Becky Foellmer
Mar 26

DIY Rear Projection Screen and Projector Information


Edited: Mar 30

A lot of people ask me about projectors and projection screens with the most interest being about Rear Projection Screens. I'm all for anything that saves money so when I saw these twitter posts from Mark Jungmann (@NorthPolkWestPE) and Mike Graham (@pe4everykid), I knew it was the jackpot. Here's a look at Mike's ultimate creation which he said he was able to make for under $20. He used a frosted white shower curtain (frosted is the key!), PVC, duct tape and mini bungees to pull it tight (and couple of L brackets to attach to the backboard).





Above images are Mike's setup.

And below is Mark's setup which he said he was able to create for less than $10!


Also, for information on projectors here's an article by Kevin Tiller (@physedreview): & video reviews of 2 specific projectors: &

Selecting a projector is very specific to the particular "space" you will be using it in. There are 3 types of projectors: regular, short throw and ultra short throw. Generally, the cost goes up moving through those types. Another factor is whether you are going to be "ceiling mounting" it, or using it on a cart on the floor. If on the floor, you may want to use a short throw or ultra short throw so it can be closer to the wall thus resulting in less cord "trip hazards". One "problem" with an ultra short throw is that you usually can't project high on the wall with those, so if you go with that, you'll need a large "projectable" space where the bottom is about 8 feet off the ground. If you need to project higher on the wall, you'll need a short throw or a regular projector. Some people choose to project onto a screen on a stage. If this is the case, how far back your projector can be from the screen, will determine which projector type to go with. It's a good idea to talk with you IT staff about the options for projecting as they, probably, are familiar with at least some of the possibilities.


New Posts
  • Becky Foellmer
    Oct 1

    It is very simple to use a QR code for students to access a GIF.  Just upload the GIFS to your Drive account and, from there, create the QR code. (If the GIFs you want to link to are already in Drive, you're good to go!) You do have to make sure that anything that you want others to access is set to "Anyone with the link can view". The easiest way to do that is to just create a folder and set the folder to “anyone with the link can view”. Then upload all your GIFs to that folder or if already in Drive drag into that folder. If you already have the GIFs in a folder, just set that folder as “anyone with the link can view” and it will, automatically set all files within correctly. One note: If you are using a school G-Suite account, there is a little trick to setting the files to "anyone with the link can view" if you want others outside of your organization to be able to view. Here's how: Once you have your GIFs set as "Anyone with the link can view", you can create the QR code. For example, here is a QR code to one of the GIFs in the GIF Collection. There are a couple of tricks you need to know for getting the QR code.   One is that after you open the GIF in Drive, you have to go to the "3 dots" in the upper right and choose "Open in New Window" (this is, also, necessary if the file you want to link to is a pdf).  THEN, you get the QR code.  If you are linking to a Docs, Slides or Sheets file, the QR code is created while you are on the file. (Just be careful with a Slides file because if you are on Slide 4 when you create the code, the code will open the presentation on Slide 4.) I use this extension to create my QR codes: (Just click "Add to Chrome" and it will appear in your toolbar to the right of where you enter web addresses.) Usually, I just screenshot the code when it comes up, but you can, also, click "Edit this QR code" under the code and it will go to a page where you can "right click" on the code and save it from there.   If you are creating quite a few codes, it's easiest just to put them in a Slides file so you can print them all at once.  One hint when adding several to a Slides file is to put a text box under each one to indicate what the code goes to or you risk getting your codes mixed up.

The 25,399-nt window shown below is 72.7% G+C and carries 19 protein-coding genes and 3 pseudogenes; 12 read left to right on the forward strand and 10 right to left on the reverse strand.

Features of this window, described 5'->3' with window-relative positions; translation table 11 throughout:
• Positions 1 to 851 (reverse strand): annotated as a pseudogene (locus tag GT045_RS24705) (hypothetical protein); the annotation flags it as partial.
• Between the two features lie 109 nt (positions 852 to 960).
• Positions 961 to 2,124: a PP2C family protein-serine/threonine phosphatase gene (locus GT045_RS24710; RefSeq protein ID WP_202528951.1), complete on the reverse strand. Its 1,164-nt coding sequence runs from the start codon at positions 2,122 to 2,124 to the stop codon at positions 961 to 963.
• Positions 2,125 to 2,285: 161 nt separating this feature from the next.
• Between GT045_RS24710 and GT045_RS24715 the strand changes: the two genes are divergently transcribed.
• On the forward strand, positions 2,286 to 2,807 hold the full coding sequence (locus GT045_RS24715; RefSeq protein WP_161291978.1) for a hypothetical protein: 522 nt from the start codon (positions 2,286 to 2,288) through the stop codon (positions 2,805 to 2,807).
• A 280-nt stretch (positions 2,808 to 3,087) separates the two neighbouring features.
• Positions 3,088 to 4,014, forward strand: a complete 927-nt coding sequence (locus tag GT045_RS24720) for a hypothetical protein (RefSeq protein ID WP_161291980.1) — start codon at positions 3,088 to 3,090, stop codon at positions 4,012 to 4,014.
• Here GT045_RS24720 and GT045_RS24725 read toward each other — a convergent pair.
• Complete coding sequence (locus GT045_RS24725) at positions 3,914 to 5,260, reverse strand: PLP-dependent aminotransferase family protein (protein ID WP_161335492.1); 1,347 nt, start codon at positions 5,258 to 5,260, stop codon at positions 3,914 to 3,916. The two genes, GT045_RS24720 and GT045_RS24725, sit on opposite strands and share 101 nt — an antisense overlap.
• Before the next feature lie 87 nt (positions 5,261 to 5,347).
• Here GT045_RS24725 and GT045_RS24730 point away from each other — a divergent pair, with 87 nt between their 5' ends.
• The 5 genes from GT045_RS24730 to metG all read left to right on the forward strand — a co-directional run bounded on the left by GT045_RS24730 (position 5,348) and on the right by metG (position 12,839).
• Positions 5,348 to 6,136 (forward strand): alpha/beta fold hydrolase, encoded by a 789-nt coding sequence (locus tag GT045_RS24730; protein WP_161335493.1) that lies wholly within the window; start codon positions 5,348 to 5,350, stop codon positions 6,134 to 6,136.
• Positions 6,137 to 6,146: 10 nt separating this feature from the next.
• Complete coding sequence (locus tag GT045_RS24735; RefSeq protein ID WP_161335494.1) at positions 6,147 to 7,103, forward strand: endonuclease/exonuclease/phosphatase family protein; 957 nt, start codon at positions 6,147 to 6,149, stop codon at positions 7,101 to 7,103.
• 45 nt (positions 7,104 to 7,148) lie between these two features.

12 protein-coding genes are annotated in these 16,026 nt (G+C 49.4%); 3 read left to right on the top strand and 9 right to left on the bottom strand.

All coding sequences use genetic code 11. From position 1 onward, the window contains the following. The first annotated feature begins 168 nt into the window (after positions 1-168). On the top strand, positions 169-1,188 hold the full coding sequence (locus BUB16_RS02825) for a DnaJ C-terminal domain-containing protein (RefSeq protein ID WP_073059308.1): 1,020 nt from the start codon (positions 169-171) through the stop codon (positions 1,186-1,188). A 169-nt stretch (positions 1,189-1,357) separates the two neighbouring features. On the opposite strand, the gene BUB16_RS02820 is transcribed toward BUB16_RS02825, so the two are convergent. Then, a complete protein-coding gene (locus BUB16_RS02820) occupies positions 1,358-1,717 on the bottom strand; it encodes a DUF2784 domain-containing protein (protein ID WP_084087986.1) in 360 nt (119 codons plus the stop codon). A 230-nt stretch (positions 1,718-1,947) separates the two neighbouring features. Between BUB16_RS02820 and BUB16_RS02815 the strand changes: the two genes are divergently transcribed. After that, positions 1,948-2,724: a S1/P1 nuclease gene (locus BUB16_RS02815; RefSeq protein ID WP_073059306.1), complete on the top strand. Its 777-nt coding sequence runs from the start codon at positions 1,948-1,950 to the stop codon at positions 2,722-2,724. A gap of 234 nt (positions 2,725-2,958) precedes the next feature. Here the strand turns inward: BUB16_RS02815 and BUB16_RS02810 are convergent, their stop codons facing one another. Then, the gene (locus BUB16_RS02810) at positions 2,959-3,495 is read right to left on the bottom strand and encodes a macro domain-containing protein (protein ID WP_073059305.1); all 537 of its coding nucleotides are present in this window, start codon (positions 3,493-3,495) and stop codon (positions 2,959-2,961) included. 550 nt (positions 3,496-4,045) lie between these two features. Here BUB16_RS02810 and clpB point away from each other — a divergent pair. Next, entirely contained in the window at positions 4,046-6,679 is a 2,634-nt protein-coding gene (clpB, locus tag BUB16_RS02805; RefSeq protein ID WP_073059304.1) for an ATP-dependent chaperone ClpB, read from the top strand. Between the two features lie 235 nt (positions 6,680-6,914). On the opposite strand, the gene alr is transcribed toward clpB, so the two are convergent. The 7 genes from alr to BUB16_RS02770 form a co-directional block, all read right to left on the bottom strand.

• Becky Foellmer
    Sep 30

    I, often, am asked about creating GIFs. Many of the most prolific GIF-makers out there like to use various apps, such as IMGPlay. Personally, I like to simply use my iPad or iPhone to video what I want to GIF. Then, I go to and upload the video. (If you prefer to work on your GIF on a different device than the one you used to video it, I suggest just uploading to Drive (you'll need to install the free Drive app). I've found that to be the fastest, easiest way to get media off of an iDevice and onto a desktop or laptop. You can download from Drive once you are on your laptop/desktop machine.) Once I upload my video to ezgif, I can cut off any unwanted parts from the beginning or end of the video (if you don't want to cut anything, just be sure to play the video all the way through and set the "End time" by clicking "Use current position"). I can, also, do a number of additional things in EZGif such as crop, add text, speed up or slow it down (SUPER useful for all things physical!), etc. I, also, like this method because it allows you to video several actions at one time and then simply pull them apart once you upload the video. (Do be sure not to go too long because there is a file size upload limit. As you work with it you will learn how much you can do.) If you give GIFFING a go and have any questions, feel free to contact me!
  • Becky Foellmer
    Sep 12

    Here are dual spinners that can be used for a variety of activities. Both wheels can be edited as needed!
No idea is too small.  Simple things are often the best!
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